After I committed to buying The Breeze, with delivery in May 2016 (yeah, it’s a long wait, which is both worth it and another post entirely…) I went up to Vancouver BC and sat in one for a while. I loved the lightness, the airy feeling of the big windows, and the compactness of it.
And then it hit me: I won’t be taking much stuff at all on the road. There’s simply no room. A few boxes worth of stuff, clothes and shoes included, my camera gear and laptop, and then the negotiations start about what to take and what to leave behind. And by “leave behind” I mean get rid of because I’m not putting stuff in a storage unit on the chance I might need it later or come back and settle down in a year. I’m all in with the nomad decision.
Much as I love my Thunderbird display for photo editing, it’s not going to fit. It’s massive in comparison to the storage space I’ll have. The 15-inch MacBook Pro screen will have to do.
The 6-inch Celestron telescope? Oh, that HAS to come because several of the big things on my bucket list of places to stay are the dark sky national parks. I figure it can live in the back of Bella most of the time, tucked away in a travel case I haven’t bought yet.
My pictures? The two prints I love from Scotland, the aboriginal purple dolphins from Australia, the blue heron from a First Nations artist in Canada? What do I do with those? Can I unframe them and just stick the artwork on the walls with velcro or something? Not that much wall space either.
So hard choices will need to be made before make my getaway in the next few years…
I decided to do this downsizing in two stages: the first is happening now, moving from a two-bedroom and basement rental house to a 493 square-foot apartment. No basement, no storage unit. I’ve been shedding furniture and other things at a furious rate for the past few months and I am now at the point where I can count all the furniture I’ll move with less than two rounds of 10 fingers. My books all fit into one small bookcase (and my Kindle is where the rest of my books live, thankfully). I keep a list of everything I’ve shed, partly to show myself progress and partly to remind myself this is all just “stuff” and it’s ephemeral.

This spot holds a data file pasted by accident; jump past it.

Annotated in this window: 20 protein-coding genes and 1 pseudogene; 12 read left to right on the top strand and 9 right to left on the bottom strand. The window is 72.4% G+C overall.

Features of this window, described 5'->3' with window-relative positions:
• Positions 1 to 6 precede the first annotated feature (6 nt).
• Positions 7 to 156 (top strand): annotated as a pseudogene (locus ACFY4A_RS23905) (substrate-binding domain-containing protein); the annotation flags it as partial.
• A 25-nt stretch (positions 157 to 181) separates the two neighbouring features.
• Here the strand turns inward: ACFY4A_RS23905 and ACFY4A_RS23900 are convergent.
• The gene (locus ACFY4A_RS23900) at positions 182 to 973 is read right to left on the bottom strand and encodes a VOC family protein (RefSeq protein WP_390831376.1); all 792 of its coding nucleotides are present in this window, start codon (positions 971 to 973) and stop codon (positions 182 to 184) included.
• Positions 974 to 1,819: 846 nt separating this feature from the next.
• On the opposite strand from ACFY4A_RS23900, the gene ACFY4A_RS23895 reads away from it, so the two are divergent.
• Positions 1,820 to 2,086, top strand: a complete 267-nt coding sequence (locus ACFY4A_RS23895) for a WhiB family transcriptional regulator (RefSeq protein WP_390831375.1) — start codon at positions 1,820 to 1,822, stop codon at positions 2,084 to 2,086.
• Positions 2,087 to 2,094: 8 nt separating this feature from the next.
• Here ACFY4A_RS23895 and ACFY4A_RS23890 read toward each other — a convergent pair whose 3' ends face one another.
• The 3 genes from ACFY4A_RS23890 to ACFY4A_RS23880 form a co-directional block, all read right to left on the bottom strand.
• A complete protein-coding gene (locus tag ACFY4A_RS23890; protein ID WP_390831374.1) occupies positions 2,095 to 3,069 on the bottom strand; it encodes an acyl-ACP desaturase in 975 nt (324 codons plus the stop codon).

One thing I’ve learned is that “stuff” only has monetary value to the person buying it. It doesn’t matter how much I paid for that rowing machine 4 years ago or the cost of that dining room set. What matters is how much someone is willing to pay for it now. And it’s kind of shocking how little that amount can be. If you think a new car loses significant value the second you drive it off the lot, welcome to the wild world of selling things on Craigslist! In my experience, some people will see a fair price (usually half of the retail “new” price) and go with it. But the bottom feeders will take that and slash it in half. So that two year old lovely TV stand from IKEA? It went for 30% of the retail price 2 years ago. Ouch. But, and this is the big point to remember, it’s gone to a new home and it’s not in mine any more so I am one step closer to fitting into that 493 square feet next month.
So that’s my moment of clarity in all this: My goal is to have much less stuff. How much money things cost new and how much they’re worth now is (pun intended) immaterial. That stuff gets gone, that’s the point. Any money I make on something, I consider a little gift and put it in savings for the time when Bella and The Breeze and me go blowing down that road.